- The titular Rurouni Kenshin, he only uses a reverse blade sword because he is so damn deadly with a real blade and has already caused so much damage, also why he is determined to be the last of the Hiten Mitsurugi-ryu kenjutusu
- Why Guts from Berserk decides he has to fight from now on without fully using his berserker's armor: it causes his inner hell beast to take control and literally kill everything he sees and this is the embodiment of his internal rage and hatred... needless to say Guts has issues
- In the manga version of Battle Royale, Hiroki Sugimura has a case of this. He is a very powerful martial artist who feared that he would accidentally hurt people, or worse yet would come to enjoy hurting people in fighting, he went the route of being a Technical Pacifist instead and in the past would even allow himself to be bullied rather than stand up for himself. He would only get involved in fighting if somebody else was in danger of being hurt.
- When Lina Inverse of The Slayers learns what her secret spell, Giga Slave, really is about (it is about requesting intervention of an unpredictable, chaotic creator overdeity who may destroy the world on a whim), she goes through a period of being afraid of her own knowledge. This is, however, temporary and in the fifth season, she is once again ready to cast Giga Slave.
- Superman, Depending on the Writer his varying strength is attributed to mental blocks he has consciously put up to keep his power manageable. Also one of the trope codifiers as often it is shown that what he considers one of the biggest threats to the world is himself going rogue or being put under some kind of mind control, which is also why he considers it a good thing his best friend Batman keeps kryptonite in his arsenal at all times.
- In the Post-Crisis era comics, Batman's first chunk of Kryptonite was actually given to him by Superman for exactly this reason.
- X-Men. Cyclops, Depending on the Writer , which is why Professor X says he put Scott in charge of the first group: he applies the same caution and restraint to the other's abilities that he does to his own.
- Bruce Banner has this attitude about the Hulk, also a possible interpretation of Hulk's quote from 'World War Hulk'
Hulk: "I'll hate you forever. Almost as much as I hate myself."
- What eventually happens to Doctor Doom after he takes the god like powers of the Beyonder in Secret Wars. He realizes unless he watches his every thought and whim he can accidentally destroy a civilization with half a thought, eventually it gets the the point where he can't even sleep.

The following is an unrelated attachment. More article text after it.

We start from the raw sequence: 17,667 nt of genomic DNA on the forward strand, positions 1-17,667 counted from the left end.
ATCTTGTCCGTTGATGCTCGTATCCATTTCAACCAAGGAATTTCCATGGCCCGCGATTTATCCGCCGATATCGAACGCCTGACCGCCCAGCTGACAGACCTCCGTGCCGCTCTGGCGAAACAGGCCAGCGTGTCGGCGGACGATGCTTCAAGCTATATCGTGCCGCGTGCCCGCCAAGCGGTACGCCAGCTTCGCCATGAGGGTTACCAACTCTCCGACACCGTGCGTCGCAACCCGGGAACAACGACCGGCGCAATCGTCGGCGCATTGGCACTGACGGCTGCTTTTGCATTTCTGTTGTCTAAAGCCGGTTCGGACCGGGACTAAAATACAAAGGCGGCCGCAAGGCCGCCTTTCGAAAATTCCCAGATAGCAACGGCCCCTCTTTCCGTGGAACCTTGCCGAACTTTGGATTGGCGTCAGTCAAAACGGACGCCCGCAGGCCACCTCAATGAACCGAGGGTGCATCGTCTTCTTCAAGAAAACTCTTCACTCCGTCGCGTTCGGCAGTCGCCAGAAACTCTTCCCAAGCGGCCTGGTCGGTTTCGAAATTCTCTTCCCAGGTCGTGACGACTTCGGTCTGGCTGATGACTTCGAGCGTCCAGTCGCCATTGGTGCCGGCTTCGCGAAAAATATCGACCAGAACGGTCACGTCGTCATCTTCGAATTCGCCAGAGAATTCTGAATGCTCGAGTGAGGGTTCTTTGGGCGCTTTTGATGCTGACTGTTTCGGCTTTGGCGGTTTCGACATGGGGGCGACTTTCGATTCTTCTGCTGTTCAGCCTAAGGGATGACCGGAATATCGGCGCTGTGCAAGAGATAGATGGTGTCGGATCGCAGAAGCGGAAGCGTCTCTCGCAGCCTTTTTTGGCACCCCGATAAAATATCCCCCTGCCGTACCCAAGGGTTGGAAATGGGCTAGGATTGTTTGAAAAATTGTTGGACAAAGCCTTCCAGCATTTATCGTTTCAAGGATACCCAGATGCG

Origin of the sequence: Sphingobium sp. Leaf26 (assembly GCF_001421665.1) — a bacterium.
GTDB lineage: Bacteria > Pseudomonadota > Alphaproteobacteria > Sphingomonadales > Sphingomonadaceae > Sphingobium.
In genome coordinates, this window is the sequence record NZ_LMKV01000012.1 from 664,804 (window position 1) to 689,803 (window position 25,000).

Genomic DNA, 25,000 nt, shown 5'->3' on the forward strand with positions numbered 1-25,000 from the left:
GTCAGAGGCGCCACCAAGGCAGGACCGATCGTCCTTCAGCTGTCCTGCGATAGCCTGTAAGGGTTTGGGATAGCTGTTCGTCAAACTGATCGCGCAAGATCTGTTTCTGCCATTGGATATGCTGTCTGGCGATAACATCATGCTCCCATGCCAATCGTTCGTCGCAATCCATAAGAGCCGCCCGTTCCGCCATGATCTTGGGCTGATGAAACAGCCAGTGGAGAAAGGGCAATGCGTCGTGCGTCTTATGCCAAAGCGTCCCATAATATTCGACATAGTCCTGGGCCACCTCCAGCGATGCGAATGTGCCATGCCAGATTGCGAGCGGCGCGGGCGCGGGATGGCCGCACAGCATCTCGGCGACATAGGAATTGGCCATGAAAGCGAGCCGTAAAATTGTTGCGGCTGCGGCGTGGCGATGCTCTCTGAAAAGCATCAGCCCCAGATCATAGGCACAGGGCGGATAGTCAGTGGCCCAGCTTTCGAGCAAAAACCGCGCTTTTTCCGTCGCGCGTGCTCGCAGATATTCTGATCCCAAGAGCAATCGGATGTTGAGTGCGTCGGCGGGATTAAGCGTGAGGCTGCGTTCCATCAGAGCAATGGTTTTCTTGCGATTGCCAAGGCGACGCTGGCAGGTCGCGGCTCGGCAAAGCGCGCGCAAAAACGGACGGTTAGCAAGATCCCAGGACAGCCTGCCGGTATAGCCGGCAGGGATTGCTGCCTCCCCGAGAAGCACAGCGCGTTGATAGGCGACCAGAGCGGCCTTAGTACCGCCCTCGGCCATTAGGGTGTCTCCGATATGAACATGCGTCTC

- Spider-Man. Spidey has some shades of this. Notably he doesn't drink because he's afraid of losing control of his super strength and after a certain incident involving Gwen Stacy is crazy cautious about calculating the force necessary to safely catch someone with a web line. He also occasionally seems to believe this is part of With Great Power Comes Great Responsibility.
- After Doomsday develops sentience he gets hints of this, though part of his power is "evolving out" his weaknesses every time he dies and revives it could also be a natural fear of death, though he does get better with it to the point that in an alternate timeline he fits this to the point where he continues Superman's legacy in fighting an alien army. (his sentience was wiped out when the alternate timeline was unwritten).
- Black Bolt king of The Inhumans has a voice so powerful he once immobilized The Hulk with a whisper and destroyed a city when he was born crying (he's only gotten more powerful), because of this he has taken a vow of silence except in extreme cases and has mastered body language.
- The golden age Green Lantern feels this way about his ring after seeing the nuclear bombings of Hiroshima and Nagasaki in an Elseworld story to the point where he put away his ring for a time.
- The plot of Kingdom Come with all its Nineties anti heroes is essentially when super powered people stopped fearing what they might become if not careful and decided to ride the edge of hero and villain note .